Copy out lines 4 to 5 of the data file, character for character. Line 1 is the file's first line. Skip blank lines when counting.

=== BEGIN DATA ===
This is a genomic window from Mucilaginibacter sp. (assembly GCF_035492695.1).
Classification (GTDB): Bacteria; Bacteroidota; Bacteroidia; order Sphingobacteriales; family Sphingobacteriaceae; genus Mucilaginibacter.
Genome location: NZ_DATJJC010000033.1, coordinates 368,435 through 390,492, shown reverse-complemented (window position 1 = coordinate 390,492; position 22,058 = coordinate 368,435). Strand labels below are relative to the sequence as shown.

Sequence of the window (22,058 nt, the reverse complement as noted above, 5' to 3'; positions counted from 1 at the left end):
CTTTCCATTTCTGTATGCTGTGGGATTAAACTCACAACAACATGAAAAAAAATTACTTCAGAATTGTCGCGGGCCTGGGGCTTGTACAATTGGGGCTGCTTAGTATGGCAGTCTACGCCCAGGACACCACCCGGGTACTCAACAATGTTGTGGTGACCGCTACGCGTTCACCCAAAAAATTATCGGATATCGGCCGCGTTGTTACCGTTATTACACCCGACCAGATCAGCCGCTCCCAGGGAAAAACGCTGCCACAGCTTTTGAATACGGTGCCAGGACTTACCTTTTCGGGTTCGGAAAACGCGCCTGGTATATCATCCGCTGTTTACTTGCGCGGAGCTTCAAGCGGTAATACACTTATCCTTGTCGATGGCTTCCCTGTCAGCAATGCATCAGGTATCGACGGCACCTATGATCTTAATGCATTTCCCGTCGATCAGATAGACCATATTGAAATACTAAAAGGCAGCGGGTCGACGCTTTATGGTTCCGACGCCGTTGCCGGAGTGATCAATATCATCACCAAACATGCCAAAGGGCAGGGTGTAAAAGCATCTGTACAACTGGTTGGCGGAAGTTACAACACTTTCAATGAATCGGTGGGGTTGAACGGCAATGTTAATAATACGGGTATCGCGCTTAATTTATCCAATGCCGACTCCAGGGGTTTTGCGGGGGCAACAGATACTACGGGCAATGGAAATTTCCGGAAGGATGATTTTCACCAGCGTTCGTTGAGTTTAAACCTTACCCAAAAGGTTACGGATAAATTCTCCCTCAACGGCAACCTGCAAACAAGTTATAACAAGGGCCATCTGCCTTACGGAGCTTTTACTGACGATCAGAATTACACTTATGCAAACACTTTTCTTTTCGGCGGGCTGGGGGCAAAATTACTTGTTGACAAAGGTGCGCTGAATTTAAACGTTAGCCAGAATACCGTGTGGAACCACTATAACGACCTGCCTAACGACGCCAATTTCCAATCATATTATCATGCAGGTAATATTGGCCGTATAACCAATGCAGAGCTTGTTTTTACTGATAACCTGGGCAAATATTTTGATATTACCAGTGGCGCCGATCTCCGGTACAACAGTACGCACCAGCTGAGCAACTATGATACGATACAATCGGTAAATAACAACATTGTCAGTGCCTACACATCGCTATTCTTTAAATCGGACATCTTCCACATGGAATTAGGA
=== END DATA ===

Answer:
Sequence of the window (22,058 nt, the reverse complement as noted above, 5' to 3'; positions counted from 1 at the left end):
CTTTCCATTTCTGTATGCTGTGGGATTAAACTCACAACAACATGAAAAAAAATTACTTCAGAATTGTCGCGGGCCTGGGGCTTGTACAATTGGGGCTGCTTAGTATGGCAGTCTACGCCCAGGACACCACCCGGGTACTCAACAATGTTGTGGTGACCGCTACGCGTTCACCCAAAAAATTATCGGATATCGGCCGCGTTGTTACCGTTATTACACCCGACCAGATCAGCCGCTCCCAGGGAAAAACGCTGCCACAGCTTTTGAATACGGTGCCAGGACTTACCTTTTCGGGTTCGGAAAACGCGCCTGGTATATCATCCGCTGTTTACTTGCGCGGAGCTTCAAGCGGTAATACACTTATCCTTGTCGATGGCTTCCCTGTCAGCAATGCATCAGGTATCGACGGCACCTATGATCTTAATGCATTTCCCGTCGATCAGATAGACCATATTGAAATACTAAAAGGCAGCGGGTCGACGCTTTATGGTTCCGACGCCGTTGCCGGAGTGATCAATATCATCACCAAACATGCCAAAGGGCAGGGTGTAAAAGCATCTGTACAACTGGTTGGCGGAAGTTACAACACTTTCAATGAATCGGTGGGGTTGAACGGCAATGTTAATAATACGGGTATCGCGCTTAATTTATCCAATGCCGACTCCAGGGGTTTTGCGGGGGCAACAGATACTACGGGCAATGGAAATTTCCGGAAGGATGATTTTCACCAGCGTTCGTTGAGTTTAAACCTTACCCAAAAGGTTACGGATAAATTCTCCCTCAACGGCAACCTGCAAACAAGTTATAACAAGGGCCATCTGCCTTACGGAGCTTTTACTGACGATCAGAATTACACTTATGCAAACACTTTTCTTTTCGGCGGGCTGGGGGCAAAATTACTTGTTGACAAAGGTGCGCTGAATTTAAACGTTAGCCAGAATACCGTGTGGAACCACTATAACGACCTGCCTAACGACGCCAATTTCCAATCATATTATCATGCAGGTAATATTGGCCGTATAACCAATGCAGAGCTTGTTTTTACTGATAACCTGGGCAAATATTTTGATATTACCAGTGGCGCCGATCTCCGGTACAACAGTACGCACCAGCTGAGCAACTATGATACGATACAATCGGTAAATAACAACATTGTCAGTGCCTACACATCGCTATTCTTTAAATCGGACATCTTCCACATGGAATTAGGA